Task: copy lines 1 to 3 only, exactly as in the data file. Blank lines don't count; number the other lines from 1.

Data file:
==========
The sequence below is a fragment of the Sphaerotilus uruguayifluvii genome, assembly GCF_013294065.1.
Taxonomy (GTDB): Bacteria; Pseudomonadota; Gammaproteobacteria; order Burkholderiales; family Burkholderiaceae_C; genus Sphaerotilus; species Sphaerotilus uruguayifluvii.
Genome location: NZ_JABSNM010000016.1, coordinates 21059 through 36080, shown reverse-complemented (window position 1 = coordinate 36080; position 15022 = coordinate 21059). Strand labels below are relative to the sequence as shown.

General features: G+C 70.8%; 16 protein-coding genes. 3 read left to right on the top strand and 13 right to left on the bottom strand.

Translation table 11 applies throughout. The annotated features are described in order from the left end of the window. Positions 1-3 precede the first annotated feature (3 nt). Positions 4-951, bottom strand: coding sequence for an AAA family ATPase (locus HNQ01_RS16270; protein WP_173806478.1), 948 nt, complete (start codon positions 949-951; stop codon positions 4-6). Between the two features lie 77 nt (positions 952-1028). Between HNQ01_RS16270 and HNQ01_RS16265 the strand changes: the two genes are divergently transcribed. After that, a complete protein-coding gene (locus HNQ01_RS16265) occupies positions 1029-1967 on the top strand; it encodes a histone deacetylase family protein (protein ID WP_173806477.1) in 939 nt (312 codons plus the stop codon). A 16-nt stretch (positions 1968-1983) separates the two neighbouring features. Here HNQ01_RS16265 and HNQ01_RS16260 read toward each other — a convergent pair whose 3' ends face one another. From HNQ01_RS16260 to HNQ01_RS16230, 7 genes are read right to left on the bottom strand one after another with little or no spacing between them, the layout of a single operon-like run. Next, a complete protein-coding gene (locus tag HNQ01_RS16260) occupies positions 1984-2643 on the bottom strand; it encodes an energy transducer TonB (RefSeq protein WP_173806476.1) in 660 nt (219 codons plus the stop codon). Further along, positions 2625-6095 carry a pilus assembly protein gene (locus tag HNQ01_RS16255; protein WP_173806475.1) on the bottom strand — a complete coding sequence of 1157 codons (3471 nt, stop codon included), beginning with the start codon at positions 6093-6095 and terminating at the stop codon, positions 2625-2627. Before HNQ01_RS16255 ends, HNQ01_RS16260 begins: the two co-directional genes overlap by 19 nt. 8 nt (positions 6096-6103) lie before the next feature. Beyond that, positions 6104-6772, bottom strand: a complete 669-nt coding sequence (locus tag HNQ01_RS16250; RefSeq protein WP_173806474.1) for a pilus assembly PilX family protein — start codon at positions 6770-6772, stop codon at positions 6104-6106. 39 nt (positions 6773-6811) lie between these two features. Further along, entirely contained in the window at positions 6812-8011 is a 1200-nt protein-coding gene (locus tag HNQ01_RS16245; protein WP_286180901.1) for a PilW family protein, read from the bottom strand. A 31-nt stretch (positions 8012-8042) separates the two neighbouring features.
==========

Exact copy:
The sequence below is a fragment of the Sphaerotilus uruguayifluvii genome, assembly GCF_013294065.1.
Taxonomy (GTDB): Bacteria; Pseudomonadota; Gammaproteobacteria; order Burkholderiales; family Burkholderiaceae_C; genus Sphaerotilus; species Sphaerotilus uruguayifluvii.
Genome location: NZ_JABSNM010000016.1, coordinates 21059 through 36080, shown reverse-complemented (window position 1 = coordinate 36080; position 15022 = coordinate 21059). Strand labels below are relative to the sequence as shown.